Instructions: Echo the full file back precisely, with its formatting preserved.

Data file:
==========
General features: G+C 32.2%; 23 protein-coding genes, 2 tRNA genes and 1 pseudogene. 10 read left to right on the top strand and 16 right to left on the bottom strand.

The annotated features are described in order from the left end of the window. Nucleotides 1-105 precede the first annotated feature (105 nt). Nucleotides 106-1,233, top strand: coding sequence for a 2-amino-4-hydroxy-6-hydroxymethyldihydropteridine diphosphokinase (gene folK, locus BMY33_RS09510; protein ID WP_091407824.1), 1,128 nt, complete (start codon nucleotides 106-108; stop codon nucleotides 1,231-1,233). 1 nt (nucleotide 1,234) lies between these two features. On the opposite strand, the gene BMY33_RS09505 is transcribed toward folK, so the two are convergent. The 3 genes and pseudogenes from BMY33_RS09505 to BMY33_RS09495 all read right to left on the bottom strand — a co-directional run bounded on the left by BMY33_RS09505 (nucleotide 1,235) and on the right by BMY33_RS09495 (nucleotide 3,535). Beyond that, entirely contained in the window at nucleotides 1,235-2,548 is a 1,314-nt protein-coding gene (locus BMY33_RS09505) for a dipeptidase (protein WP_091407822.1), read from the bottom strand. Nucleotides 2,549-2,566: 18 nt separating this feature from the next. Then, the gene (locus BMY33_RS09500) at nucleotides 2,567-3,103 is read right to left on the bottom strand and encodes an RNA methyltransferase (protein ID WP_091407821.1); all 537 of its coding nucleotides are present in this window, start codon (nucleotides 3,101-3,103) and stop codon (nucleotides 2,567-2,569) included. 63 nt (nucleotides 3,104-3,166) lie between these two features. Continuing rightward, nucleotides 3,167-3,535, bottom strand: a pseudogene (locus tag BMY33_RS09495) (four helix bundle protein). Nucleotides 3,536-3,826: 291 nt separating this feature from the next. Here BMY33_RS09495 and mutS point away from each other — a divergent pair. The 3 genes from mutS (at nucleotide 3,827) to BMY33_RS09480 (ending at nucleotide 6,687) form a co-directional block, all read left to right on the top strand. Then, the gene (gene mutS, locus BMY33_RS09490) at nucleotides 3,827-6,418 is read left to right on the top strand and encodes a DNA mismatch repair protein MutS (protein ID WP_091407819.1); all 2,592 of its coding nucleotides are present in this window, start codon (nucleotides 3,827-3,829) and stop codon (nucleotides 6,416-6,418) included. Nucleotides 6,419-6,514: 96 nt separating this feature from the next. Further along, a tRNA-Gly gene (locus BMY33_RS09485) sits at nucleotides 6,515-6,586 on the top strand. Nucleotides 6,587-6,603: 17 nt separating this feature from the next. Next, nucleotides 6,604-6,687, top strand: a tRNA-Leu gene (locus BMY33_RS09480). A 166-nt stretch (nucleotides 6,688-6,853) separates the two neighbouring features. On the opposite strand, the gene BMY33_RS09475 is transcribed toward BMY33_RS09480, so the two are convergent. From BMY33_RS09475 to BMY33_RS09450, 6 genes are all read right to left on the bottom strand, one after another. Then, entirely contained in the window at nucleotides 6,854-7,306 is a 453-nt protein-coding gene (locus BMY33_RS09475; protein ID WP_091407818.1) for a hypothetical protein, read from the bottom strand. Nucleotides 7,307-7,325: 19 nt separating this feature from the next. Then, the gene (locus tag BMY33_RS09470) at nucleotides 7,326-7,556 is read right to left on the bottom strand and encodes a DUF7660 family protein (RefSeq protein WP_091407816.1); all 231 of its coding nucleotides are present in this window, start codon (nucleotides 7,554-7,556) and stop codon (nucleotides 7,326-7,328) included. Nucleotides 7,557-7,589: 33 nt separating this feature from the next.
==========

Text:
General features: G+C 32.2%; 23 protein-coding genes, 2 tRNA genes and 1 pseudogene. 10 read left to right on the top strand and 16 right to left on the bottom strand.

The annotated features are described in order from the left end of the window. Nucleotides 1-105 precede the first annotated feature (105 nt). Nucleotides 106-1,233, top strand: coding sequence for a 2-amino-4-hydroxy-6-hydroxymethyldihydropteridine diphosphokinase (gene folK, locus BMY33_RS09510; protein ID WP_091407824.1), 1,128 nt, complete (start codon nucleotides 106-108; stop codon nucleotides 1,231-1,233). 1 nt (nucleotide 1,234) lies between these two features. On the opposite strand, the gene BMY33_RS09505 is transcribed toward folK, so the two are convergent. The 3 genes and pseudogenes from BMY33_RS09505 to BMY33_RS09495 all read right to left on the bottom strand — a co-directional run bounded on the left by BMY33_RS09505 (nucleotide 1,235) and on the right by BMY33_RS09495 (nucleotide 3,535). Beyond that, entirely contained in the window at nucleotides 1,235-2,548 is a 1,314-nt protein-coding gene (locus BMY33_RS09505) for a dipeptidase (protein WP_091407822.1), read from the bottom strand. Nucleotides 2,549-2,566: 18 nt separating this feature from the next. Then, the gene (locus BMY33_RS09500) at nucleotides 2,567-3,103 is read right to left on the bottom strand and encodes an RNA methyltransferase (protein ID WP_091407821.1); all 537 of its coding nucleotides are present in this window, start codon (nucleotides 3,101-3,103) and stop codon (nucleotides 2,567-2,569) included. 63 nt (nucleotides 3,104-3,166) lie between these two features. Continuing rightward, nucleotides 3,167-3,535, bottom strand: a pseudogene (locus tag BMY33_RS09495) (four helix bundle protein). Nucleotides 3,536-3,826: 291 nt separating this feature from the next. Here BMY33_RS09495 and mutS point away from each other — a divergent pair. The 3 genes from mutS (at nucleotide 3,827) to BMY33_RS09480 (ending at nucleotide 6,687) form a co-directional block, all read left to right on the top strand. Then, the gene (gene mutS, locus BMY33_RS09490) at nucleotides 3,827-6,418 is read left to right on the top strand and encodes a DNA mismatch repair protein MutS (protein ID WP_091407819.1); all 2,592 of its coding nucleotides are present in this window, start codon (nucleotides 3,827-3,829) and stop codon (nucleotides 6,416-6,418) included. Nucleotides 6,419-6,514: 96 nt separating this feature from the next. Further along, a tRNA-Gly gene (locus BMY33_RS09485) sits at nucleotides 6,515-6,586 on the top strand. Nucleotides 6,587-6,603: 17 nt separating this feature from the next. Next, nucleotides 6,604-6,687, top strand: a tRNA-Leu gene (locus BMY33_RS09480). A 166-nt stretch (nucleotides 6,688-6,853) separates the two neighbouring features. On the opposite strand, the gene BMY33_RS09475 is transcribed toward BMY33_RS09480, so the two are convergent. From BMY33_RS09475 to BMY33_RS09450, 6 genes are all read right to left on the bottom strand, one after another. Then, entirely contained in the window at nucleotides 6,854-7,306 is a 453-nt protein-coding gene (locus BMY33_RS09475; protein ID WP_091407818.1) for a hypothetical protein, read from the bottom strand. Nucleotides 7,307-7,325: 19 nt separating this feature from the next. Then, the gene (locus tag BMY33_RS09470) at nucleotides 7,326-7,556 is read right to left on the bottom strand and encodes a DUF7660 family protein (RefSeq protein WP_091407816.1); all 231 of its coding nucleotides are present in this window, start codon (nucleotides 7,554-7,556) and stop codon (nucleotides 7,326-7,328) included. Nucleotides 7,557-7,589: 33 nt separating this feature from the next.